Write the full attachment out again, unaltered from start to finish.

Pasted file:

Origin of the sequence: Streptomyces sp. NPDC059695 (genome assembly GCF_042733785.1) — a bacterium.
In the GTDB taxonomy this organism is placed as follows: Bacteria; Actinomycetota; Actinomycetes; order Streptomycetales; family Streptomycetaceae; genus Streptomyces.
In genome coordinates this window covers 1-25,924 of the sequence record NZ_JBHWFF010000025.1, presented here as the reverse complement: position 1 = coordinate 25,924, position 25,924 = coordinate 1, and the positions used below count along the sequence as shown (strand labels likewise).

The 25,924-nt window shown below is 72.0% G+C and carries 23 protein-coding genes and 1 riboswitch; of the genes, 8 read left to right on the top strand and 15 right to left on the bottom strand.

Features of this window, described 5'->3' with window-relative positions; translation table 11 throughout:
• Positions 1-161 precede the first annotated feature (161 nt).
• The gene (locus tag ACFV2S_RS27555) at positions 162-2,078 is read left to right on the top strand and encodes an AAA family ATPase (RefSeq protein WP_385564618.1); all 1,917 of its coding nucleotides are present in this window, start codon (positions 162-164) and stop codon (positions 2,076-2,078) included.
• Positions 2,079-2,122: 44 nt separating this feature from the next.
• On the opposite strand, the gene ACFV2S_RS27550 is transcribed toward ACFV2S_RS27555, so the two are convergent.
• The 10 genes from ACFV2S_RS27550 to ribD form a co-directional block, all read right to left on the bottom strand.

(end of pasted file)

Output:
Origin of the sequence: Streptomyces sp. NPDC059695 (genome assembly GCF_042733785.1) — a bacterium.
In the GTDB taxonomy this organism is placed as follows: Bacteria; Actinomycetota; Actinomycetes; order Streptomycetales; family Streptomycetaceae; genus Streptomyces.
In genome coordinates this window covers 1-25,924 of the sequence record NZ_JBHWFF010000025.1, presented here as the reverse complement: position 1 = coordinate 25,924, position 25,924 = coordinate 1, and the positions used below count along the sequence as shown (strand labels likewise).

The 25,924-nt window shown below is 72.0% G+C and carries 23 protein-coding genes and 1 riboswitch; of the genes, 8 read left to right on the top strand and 15 right to left on the bottom strand.

Features of this window, described 5'->3' with window-relative positions; translation table 11 throughout:
• Positions 1-161 precede the first annotated feature (161 nt).
• The gene (locus tag ACFV2S_RS27555) at positions 162-2,078 is read left to right on the top strand and encodes an AAA family ATPase (RefSeq protein WP_385564618.1); all 1,917 of its coding nucleotides are present in this window, start codon (positions 162-164) and stop codon (positions 2,076-2,078) included.
• Positions 2,079-2,122: 44 nt separating this feature from the next.
• On the opposite strand, the gene ACFV2S_RS27550 is transcribed toward ACFV2S_RS27555, so the two are convergent.
• The 10 genes from ACFV2S_RS27550 to ribD form a co-directional block, all read right to left on the bottom strand.